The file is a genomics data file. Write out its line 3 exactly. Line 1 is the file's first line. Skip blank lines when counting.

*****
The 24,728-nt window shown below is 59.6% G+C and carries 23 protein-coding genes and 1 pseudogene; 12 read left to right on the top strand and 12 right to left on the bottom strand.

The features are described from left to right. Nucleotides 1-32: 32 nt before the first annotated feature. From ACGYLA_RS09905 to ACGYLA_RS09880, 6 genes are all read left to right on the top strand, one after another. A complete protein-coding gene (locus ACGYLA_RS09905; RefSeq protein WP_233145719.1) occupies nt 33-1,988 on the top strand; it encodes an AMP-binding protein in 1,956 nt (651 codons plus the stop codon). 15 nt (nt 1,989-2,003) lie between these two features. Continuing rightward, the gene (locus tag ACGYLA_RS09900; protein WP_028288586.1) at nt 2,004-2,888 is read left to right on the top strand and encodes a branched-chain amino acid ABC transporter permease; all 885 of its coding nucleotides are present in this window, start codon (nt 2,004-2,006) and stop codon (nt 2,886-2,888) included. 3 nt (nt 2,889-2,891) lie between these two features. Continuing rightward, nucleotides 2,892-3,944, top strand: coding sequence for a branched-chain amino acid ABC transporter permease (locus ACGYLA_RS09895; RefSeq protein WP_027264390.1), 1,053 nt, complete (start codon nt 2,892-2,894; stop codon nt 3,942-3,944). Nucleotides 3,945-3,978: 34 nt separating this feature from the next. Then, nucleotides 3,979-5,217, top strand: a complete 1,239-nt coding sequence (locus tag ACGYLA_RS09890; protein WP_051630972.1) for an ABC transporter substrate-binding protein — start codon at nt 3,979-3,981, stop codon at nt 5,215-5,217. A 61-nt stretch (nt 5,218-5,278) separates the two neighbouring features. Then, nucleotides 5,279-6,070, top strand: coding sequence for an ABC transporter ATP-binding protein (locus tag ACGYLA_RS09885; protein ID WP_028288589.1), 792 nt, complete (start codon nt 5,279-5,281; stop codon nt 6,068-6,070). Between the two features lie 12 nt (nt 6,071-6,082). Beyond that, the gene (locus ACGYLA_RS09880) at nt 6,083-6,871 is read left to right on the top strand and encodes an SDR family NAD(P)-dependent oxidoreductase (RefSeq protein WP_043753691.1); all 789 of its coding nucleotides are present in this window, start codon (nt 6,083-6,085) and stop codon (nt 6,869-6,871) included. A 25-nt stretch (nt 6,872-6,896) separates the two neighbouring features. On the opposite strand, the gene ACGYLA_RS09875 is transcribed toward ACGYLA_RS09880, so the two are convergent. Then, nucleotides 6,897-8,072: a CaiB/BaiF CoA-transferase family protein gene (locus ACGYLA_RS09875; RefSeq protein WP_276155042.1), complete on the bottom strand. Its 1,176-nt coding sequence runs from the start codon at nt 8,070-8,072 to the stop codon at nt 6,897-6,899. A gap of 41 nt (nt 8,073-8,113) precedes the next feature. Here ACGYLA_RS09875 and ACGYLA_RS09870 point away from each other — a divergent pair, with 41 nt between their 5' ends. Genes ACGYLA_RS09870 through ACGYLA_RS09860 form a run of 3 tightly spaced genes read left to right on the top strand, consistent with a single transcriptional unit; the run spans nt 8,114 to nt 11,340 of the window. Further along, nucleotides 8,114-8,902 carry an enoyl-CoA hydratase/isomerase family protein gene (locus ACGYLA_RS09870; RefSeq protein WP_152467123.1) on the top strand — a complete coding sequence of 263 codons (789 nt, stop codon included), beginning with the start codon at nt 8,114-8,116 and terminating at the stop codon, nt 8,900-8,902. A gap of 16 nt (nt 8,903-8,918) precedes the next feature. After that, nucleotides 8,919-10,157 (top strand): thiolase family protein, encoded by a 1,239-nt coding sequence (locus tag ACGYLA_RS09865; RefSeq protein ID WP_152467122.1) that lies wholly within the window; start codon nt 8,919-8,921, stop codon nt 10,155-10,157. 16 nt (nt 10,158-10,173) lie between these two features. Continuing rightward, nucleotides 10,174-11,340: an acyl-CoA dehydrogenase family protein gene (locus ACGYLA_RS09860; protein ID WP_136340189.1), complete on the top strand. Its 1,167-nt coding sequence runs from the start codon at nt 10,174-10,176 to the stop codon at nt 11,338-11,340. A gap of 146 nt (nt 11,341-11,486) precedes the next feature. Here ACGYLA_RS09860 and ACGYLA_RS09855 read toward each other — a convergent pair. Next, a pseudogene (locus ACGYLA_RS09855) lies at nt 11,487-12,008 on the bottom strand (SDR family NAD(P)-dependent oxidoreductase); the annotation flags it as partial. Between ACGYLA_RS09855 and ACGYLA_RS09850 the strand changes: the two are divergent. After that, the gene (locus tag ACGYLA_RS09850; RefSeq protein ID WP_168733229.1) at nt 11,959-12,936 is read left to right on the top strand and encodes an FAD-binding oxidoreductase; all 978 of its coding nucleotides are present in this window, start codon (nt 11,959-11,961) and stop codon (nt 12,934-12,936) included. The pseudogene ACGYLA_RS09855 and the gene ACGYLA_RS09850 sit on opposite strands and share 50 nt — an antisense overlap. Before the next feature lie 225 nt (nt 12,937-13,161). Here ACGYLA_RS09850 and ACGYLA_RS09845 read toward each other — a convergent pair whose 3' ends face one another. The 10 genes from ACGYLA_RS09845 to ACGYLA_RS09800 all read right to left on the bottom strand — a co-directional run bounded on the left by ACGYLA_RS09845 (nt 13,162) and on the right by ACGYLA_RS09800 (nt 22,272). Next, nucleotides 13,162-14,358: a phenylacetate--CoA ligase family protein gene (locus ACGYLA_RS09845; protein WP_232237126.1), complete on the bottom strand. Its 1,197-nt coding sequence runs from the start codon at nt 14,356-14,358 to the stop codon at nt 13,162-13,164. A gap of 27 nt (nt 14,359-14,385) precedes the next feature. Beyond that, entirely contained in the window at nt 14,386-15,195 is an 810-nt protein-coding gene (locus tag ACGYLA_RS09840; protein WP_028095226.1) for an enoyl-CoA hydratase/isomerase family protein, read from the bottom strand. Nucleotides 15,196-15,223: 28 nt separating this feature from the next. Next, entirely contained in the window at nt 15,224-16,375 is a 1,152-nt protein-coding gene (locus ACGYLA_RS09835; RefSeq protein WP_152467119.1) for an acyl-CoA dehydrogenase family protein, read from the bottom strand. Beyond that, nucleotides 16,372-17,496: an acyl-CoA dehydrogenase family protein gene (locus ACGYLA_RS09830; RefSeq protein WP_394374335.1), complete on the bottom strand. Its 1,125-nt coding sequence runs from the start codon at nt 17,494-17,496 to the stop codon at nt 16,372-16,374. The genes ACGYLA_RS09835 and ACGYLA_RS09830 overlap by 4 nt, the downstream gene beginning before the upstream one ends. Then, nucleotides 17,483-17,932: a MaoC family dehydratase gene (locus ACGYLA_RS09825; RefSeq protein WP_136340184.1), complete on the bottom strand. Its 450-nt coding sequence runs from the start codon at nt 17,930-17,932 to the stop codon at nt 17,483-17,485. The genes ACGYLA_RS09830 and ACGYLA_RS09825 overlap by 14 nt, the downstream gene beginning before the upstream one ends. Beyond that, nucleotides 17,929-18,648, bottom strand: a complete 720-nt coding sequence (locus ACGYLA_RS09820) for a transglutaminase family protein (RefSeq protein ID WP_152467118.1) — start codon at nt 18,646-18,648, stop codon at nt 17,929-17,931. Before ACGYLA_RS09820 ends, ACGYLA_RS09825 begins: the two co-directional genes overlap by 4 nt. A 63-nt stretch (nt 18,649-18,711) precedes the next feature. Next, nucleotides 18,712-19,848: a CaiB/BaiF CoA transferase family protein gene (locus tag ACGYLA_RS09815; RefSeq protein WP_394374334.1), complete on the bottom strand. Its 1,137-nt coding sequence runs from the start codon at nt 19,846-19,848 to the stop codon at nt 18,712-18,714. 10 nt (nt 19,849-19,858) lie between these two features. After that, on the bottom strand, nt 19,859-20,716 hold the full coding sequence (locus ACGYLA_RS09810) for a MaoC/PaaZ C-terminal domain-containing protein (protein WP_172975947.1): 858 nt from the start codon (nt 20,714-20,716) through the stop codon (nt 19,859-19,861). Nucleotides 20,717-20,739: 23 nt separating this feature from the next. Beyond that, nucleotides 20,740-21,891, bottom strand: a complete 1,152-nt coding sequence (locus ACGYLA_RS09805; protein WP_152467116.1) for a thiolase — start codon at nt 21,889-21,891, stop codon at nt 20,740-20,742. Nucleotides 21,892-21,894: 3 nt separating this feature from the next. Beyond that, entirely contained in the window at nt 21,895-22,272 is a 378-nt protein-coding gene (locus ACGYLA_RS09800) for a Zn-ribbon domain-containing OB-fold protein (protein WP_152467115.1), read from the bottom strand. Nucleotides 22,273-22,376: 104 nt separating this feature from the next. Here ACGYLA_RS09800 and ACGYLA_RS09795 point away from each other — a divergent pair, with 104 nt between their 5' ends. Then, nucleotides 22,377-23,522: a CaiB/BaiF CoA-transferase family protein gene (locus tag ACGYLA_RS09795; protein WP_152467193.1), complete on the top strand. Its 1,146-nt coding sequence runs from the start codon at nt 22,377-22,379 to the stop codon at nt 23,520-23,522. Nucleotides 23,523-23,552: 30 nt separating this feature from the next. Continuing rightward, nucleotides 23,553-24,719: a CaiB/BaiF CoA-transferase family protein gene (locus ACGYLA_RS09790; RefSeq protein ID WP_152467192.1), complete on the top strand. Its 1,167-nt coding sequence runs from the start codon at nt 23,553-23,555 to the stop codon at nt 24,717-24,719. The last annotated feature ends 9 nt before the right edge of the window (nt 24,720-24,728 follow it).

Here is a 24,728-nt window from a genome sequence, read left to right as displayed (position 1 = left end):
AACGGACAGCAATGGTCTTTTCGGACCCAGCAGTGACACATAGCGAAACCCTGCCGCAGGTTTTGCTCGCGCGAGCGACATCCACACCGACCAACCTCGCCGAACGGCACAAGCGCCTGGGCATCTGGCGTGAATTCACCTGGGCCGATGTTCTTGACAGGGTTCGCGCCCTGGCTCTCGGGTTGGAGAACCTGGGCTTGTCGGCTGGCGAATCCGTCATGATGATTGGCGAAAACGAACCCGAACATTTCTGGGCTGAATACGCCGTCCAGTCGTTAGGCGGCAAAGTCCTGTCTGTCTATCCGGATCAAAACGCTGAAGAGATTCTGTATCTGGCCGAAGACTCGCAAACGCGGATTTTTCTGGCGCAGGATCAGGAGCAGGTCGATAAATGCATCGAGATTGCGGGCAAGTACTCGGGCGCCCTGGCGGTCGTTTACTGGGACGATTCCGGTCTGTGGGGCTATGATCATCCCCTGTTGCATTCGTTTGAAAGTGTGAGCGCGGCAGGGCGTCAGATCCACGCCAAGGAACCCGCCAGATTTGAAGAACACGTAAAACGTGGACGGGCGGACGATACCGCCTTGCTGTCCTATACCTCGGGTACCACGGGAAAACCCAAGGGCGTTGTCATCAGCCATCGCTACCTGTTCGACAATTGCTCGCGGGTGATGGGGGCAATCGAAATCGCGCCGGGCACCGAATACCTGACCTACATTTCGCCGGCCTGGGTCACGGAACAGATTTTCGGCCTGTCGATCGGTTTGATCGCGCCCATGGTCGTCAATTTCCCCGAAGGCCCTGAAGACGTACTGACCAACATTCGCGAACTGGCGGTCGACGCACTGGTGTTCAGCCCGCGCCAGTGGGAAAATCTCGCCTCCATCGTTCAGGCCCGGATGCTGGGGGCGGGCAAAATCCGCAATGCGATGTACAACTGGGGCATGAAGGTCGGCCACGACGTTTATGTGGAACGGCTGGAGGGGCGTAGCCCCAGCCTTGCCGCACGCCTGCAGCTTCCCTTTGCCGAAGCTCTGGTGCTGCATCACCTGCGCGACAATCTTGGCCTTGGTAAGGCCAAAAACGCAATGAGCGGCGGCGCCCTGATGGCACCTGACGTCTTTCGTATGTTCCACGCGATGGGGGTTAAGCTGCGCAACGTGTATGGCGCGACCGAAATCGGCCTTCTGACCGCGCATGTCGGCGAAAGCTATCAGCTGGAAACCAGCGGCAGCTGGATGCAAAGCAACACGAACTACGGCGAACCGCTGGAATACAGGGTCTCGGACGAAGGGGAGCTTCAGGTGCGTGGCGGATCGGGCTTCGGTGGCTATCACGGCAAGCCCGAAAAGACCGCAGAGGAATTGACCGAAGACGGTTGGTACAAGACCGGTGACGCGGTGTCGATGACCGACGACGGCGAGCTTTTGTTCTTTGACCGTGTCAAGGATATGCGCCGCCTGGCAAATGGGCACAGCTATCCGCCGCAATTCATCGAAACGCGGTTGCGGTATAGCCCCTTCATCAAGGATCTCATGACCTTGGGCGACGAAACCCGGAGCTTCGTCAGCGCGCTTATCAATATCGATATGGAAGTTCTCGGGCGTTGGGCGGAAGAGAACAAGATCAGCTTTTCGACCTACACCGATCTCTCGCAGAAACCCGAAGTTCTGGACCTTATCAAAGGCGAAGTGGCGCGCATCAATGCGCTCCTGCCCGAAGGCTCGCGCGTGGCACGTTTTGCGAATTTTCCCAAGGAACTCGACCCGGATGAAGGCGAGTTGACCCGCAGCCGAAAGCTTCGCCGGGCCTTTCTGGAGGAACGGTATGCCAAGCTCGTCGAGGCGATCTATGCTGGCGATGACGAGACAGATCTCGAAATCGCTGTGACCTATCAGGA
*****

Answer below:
Here is a 24,728-nt window from a genome sequence, read left to right as displayed (position 1 = left end):